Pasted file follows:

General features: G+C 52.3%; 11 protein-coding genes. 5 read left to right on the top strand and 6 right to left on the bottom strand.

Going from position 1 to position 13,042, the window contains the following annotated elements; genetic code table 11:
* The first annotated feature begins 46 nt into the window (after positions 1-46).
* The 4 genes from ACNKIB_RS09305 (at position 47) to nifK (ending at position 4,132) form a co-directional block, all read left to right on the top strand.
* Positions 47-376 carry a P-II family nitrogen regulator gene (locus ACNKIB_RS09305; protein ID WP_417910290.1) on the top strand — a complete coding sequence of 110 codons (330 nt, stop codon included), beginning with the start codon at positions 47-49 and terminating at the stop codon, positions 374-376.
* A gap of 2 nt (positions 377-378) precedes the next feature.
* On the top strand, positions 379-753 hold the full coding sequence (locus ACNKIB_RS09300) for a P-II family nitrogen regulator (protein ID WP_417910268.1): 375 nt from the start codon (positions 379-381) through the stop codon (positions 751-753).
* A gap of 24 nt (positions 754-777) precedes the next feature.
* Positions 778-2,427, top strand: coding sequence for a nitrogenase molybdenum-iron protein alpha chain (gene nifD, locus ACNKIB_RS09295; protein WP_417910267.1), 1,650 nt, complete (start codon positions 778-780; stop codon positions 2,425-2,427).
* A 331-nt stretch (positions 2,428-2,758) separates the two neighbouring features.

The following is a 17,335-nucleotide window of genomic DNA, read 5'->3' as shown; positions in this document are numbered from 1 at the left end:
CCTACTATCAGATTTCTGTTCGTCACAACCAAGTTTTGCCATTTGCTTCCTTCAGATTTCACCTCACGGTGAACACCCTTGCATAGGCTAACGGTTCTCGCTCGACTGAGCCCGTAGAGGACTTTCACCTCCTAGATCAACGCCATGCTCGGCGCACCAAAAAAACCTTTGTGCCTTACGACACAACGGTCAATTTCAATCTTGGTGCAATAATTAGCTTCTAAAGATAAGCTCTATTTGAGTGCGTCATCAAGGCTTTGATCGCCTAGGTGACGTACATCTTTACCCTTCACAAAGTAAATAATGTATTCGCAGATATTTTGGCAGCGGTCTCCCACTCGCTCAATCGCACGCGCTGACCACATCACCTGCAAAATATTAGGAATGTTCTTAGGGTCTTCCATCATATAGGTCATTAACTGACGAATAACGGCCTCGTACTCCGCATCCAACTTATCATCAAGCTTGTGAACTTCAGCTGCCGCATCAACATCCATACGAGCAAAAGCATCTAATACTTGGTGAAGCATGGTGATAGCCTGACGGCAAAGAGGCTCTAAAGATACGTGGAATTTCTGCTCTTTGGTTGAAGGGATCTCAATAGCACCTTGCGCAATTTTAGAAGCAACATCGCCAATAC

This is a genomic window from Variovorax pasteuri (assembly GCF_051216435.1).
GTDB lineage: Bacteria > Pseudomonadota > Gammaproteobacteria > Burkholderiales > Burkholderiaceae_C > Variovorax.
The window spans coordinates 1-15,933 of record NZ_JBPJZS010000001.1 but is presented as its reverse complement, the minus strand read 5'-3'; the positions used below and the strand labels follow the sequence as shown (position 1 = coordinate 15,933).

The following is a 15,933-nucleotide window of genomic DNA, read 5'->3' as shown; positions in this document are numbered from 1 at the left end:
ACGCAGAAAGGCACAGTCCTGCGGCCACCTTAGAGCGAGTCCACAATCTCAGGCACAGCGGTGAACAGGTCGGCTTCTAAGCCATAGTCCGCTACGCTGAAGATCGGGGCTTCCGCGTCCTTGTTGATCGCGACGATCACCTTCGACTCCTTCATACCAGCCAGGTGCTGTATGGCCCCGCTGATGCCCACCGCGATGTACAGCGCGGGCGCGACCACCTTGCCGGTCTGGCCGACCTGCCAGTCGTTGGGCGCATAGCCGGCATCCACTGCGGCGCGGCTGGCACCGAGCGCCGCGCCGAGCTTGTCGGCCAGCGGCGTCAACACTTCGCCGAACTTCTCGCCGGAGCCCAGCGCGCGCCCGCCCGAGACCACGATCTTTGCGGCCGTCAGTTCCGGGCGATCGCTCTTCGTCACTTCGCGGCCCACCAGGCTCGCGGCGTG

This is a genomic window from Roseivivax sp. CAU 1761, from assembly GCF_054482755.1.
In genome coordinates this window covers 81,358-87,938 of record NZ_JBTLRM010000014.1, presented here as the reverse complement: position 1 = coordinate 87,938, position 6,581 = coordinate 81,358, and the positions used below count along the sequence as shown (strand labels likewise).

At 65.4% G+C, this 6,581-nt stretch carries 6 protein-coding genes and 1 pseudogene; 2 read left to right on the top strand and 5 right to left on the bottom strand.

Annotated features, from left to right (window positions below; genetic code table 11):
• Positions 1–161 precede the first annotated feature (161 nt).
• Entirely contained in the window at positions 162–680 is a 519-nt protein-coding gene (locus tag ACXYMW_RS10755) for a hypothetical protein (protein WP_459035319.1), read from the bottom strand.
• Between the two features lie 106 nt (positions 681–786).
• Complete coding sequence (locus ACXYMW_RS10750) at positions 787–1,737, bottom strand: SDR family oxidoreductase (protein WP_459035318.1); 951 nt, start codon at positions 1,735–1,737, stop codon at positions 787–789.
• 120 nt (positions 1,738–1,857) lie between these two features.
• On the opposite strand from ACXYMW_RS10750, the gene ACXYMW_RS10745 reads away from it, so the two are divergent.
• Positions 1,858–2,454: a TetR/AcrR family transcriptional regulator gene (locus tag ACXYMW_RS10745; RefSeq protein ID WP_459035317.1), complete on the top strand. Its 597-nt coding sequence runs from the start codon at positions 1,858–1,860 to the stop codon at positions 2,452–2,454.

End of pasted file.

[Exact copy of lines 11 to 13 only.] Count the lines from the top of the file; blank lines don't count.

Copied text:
The following is a 17,335-nucleotide window of genomic DNA, read 5'->3' as shown; positions in this document are numbered from 1 at the left end:
CCTACTATCAGATTTCTGTTCGTCACAACCAAGTTTTGCCATTTGCTTCCTTCAGATTTCACCTCACGGTGAACACCCTTGCATAGGCTAACGGTTCTCGCTCGACTGAGCCCGTAGAGGACTTTCACCTCCTAGATCAACGCCATGCTCGGCGCACCAAAAAAACCTTTGTGCCTTACGACACAACGGTCAATTTCAATCTTGGTGCAATAATTAGCTTCTAAAGATAAGCTCTATTTGAGTGCGTCATCAAGGCTTTGATCGCCTAGGTGACGTACATCTTTACCCTTCACAAAGTAAATAATGTATTCGCAGATATTTTGGCAGCGGTCTCCCACTCGCTCAATCGCACGCGCTGACCACATCACCTGCAAAATATTAGGAATGTTCTTAGGGTCTTCCATCATATAGGTCATTAACTGACGAATAACGGCCTCGTACTCCGCATCCAACTTATCATCAAGCTTGTGAACTTCAGCTGCCGCATCAACATCCATACGAGCAAAAGCATCTAATACTTGGTGAAGCATGGTGATAGCCTGACGGCAAAGAGGCTCTAAAGATACGTGGAATTTCTGCTCTTTGGTTGAAGGGATCTCAATAGCACCTTGCGCAATTTTAGAAGCAACATCGCCAATAC

This is a genomic window from Variovorax pasteuri (assembly GCF_051216435.1).